Holi Festival: Holikotsava is on 13th March 2017
Significance of Holi Festival
Holi, the festival of colors, joy and love is one of the major Hindu festivals that are celebrated during the spring season. Holi 2016 will be celebrated on the 13th of March (Wednesday). According to the Hindu calendar Holi is celebrated on the Phalgun Purnima (Full Moon), which as per the Gregorian calendar is in the month of February - March.
This ancient Hindu religious festival has gained popularity with non-Hindus residing in parts of South Asia as well as other parts of the world. Holi is predominantly celebrated in India, Nepal and in countries with widespread people of Indian origin and Hindus. The festival of colors has now become popular amongst Americans and Europeans.
Holi is celebrated by different people for different reasons. Some celebrate it as festival of love while others celebrate it as the triumph of good over evil.
Rituals of Holi
Holi celebrations in the Braj regions (places related to life of Lord Krishna including Mathura, Vrindavan, Gowardhan, Gokul, Nandagaon and Barsana) are the most notable. The traditional Holi festivities in Barsana (Barsana Dham or Varsana), known as the Lathmar Holi, is world famous.
In many parts of India Holi is a two day festival. The first day of Holi is known as Jalanewali Holi or Chhoti Holi or Holika Dahan. This day is celebrated by lighting a bonfire made of bamboos, grass and other items after sunset. It depicts the burning of Holika and the victory of good over evil. Holika Dahan is also known as Holika Deepak and in South India it is known as Kama Dahanam.
The second day or the main day of Holi celebrations (next day of Holika Dahan or Holi bonfire) is known as Rangwali Holi or Dhulandi or Dhulendi (also called Dhuleti / Dhulheti). This is the day when people play with colored powder or Gulal and throw water on friends and families. People normally prefer to play Holi with wet colors which are made by mixing dry colors with water. Many people also indulge in Holi revelry by mixing dry colored powder in a full bucket of water and throwing it on their loved ones.
Muhurta for Holika Dahan
Holika Dahan Muhurta = 18:46 to 21:09
Duration = 2 Hours 23 Mins
Bhadra Punchha = 23:45 to 01:04
Bhadra Mukha = 01:04 to 03:15
Rangwali Holi on 24th, March
Purnima Tithi Begins = 15:12 on 22/Mar/2016
Purnima Tithi Ends = 17:30 on 23/Mar/2016
Why We Celebrate Holi Festival?
Holi is associated with many legends. The main folklore involves that of Holika and Prahlad. Prahlad, the son of the demon king Hiranyakashipu was a dedicated devotee of Lord Vishnu. Hiranyakashipu was piqued at this devotion by his son and asked his sister Holika to sit in fire with Prahlad on her lap. Holika had a boon that she would be unscathed by fire. Prahlad obliged his father’s wish and sat on the pyre while chanting Vishnu’s mantra. The crowd were astonished to see Holika burn and Prahlad emerge unharmed. To celebrate this victory of good over evil Holi is celebrated every year.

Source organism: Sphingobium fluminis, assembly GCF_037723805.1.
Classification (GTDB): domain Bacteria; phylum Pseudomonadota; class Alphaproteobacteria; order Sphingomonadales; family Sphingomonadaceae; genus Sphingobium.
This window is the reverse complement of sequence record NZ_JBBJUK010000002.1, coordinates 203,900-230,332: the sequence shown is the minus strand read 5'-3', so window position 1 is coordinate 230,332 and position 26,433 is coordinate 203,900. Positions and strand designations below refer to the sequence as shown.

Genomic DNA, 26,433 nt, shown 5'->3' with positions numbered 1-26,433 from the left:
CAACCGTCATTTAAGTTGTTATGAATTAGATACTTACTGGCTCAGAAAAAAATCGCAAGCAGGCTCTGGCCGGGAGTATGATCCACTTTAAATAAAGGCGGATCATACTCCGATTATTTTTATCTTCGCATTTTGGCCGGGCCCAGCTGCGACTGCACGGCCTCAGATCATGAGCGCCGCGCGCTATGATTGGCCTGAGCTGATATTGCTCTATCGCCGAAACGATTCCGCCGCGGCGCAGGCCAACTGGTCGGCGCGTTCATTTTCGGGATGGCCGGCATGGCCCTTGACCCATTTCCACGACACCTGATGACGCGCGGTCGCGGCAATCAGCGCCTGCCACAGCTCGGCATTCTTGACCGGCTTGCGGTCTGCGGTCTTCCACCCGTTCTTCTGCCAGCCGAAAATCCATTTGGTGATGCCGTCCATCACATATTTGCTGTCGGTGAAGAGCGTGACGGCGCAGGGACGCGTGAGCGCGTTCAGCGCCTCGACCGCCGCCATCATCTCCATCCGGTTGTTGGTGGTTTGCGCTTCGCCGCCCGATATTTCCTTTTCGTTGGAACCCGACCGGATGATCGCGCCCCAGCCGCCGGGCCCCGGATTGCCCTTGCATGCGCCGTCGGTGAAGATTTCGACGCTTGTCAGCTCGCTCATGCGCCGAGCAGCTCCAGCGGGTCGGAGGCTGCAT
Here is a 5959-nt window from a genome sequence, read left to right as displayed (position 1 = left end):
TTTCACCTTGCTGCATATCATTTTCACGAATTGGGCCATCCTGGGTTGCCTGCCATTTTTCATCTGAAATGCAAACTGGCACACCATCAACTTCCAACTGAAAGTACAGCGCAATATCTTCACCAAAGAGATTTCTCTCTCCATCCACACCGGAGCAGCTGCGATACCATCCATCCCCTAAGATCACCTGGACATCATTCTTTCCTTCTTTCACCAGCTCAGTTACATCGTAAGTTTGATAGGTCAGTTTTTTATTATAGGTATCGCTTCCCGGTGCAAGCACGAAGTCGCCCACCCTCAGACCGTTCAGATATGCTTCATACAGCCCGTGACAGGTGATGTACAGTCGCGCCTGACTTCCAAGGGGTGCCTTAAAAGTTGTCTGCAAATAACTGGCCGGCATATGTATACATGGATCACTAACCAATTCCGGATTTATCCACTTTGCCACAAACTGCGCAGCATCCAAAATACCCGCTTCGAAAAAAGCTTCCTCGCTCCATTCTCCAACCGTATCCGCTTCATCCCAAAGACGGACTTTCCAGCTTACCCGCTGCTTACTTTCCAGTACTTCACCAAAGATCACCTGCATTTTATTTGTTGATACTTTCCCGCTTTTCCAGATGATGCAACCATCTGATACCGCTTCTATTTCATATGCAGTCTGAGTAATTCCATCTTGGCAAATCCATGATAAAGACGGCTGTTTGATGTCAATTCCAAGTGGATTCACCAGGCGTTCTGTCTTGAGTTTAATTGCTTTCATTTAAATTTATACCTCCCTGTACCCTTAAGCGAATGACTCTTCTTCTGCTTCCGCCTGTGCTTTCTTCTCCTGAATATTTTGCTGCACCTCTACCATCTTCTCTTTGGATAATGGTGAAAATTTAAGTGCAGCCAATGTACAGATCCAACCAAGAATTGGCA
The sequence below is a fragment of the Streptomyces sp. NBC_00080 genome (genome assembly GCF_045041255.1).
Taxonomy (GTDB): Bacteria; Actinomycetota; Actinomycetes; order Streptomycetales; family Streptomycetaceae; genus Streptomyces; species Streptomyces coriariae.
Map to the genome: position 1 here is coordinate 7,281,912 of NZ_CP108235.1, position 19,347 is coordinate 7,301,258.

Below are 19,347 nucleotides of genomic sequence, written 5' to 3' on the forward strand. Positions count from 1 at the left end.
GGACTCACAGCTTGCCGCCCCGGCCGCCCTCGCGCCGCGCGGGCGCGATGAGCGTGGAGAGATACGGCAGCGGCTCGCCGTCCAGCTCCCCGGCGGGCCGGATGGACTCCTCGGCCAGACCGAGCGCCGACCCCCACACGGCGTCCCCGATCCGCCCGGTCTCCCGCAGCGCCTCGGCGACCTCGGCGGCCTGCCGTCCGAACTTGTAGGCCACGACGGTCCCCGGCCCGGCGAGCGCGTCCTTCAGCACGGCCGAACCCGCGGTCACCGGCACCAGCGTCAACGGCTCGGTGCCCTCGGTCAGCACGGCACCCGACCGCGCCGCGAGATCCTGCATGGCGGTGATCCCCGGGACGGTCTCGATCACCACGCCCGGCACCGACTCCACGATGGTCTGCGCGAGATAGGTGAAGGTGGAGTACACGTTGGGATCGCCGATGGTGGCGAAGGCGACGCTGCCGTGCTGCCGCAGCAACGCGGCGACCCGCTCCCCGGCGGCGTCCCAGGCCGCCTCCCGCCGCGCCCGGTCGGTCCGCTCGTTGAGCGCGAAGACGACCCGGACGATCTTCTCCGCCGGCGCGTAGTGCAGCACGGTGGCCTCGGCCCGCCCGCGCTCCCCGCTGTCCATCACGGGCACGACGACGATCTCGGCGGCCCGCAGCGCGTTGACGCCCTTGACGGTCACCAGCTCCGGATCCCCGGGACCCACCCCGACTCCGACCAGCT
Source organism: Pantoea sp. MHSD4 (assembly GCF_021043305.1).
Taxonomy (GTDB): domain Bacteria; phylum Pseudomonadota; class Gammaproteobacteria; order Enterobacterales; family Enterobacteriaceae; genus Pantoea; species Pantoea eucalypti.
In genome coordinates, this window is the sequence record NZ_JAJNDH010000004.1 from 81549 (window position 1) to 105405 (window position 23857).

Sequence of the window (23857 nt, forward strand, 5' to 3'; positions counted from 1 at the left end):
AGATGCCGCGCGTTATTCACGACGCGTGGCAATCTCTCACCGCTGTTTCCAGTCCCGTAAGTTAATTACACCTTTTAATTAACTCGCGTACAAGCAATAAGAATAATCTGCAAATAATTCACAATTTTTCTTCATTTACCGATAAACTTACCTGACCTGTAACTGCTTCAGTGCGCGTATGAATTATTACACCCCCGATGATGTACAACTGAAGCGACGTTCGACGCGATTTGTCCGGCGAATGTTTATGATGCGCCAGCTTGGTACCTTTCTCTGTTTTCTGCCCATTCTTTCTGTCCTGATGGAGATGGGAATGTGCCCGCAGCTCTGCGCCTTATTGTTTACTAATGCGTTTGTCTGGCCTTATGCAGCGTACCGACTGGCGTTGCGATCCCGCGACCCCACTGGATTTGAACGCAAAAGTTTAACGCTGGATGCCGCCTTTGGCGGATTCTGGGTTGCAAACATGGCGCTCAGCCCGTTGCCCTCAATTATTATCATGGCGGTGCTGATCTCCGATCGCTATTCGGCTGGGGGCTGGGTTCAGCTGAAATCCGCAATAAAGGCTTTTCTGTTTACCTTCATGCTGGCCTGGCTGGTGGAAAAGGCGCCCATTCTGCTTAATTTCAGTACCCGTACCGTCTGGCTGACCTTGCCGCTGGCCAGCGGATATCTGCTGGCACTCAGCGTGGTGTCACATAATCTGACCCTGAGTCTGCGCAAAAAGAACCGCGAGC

This festival is also known as Rang Panchami and on this day people drench each other with colored water and dry colored powder. Friends, families and sometimes even complete strangers are not spared with the chants of "Bura na mano Holi hai" (Don't Mind, It's Holi) whilst applying Gulal. The tradition of celebrating Holi with Gulal was started by Lord Krishna in Mathura when He smeared the face of His beloved Radha with a dark dye. Holi is celebrated with much fun and joy and with bhang (which is a type of intoxicating drink) and sweets.
Social Significance of Holi
Everybody participates in the Holi celebrations regardless of the social status, caste, creed and gender with passion and zeal. Holi is one of the most vibrant festivals of India and people clamour the markets to buy abeers, gulals (powder colors), water balloons and pichkaris (water guns). Traditional sweets such as gujiyas and mathari are made at homes.
Holi also signifies the end of the cold and gloomy winter and the arrival of the spring. Thus the festivities also include celebration for the harvest season. The spirit of Holi is about hope, happiness and peaceful existence and it brings together communities and different religious and ethnic sects.
Holi is one of those rare festivals where people forget about their differences and inhibitions and come together to have fun. The color fights and the frolicking occur in the streets, parks, outside temples and buildings. Many groups carry musical instruments and drums and go from place to place singing and dancing. People visit the homes of family and friends to apply colors and drench them in water and have delicacies.
There is another cultural and spiritual significance to Holi. It is the festival to rid oneself of past mistakes, put an end to conflicts with others by meeting them and it is a day to forgive and forget; on this day people pay or write-off debts. People start their lives anew as it is also the day that some believe is the start of the New Year.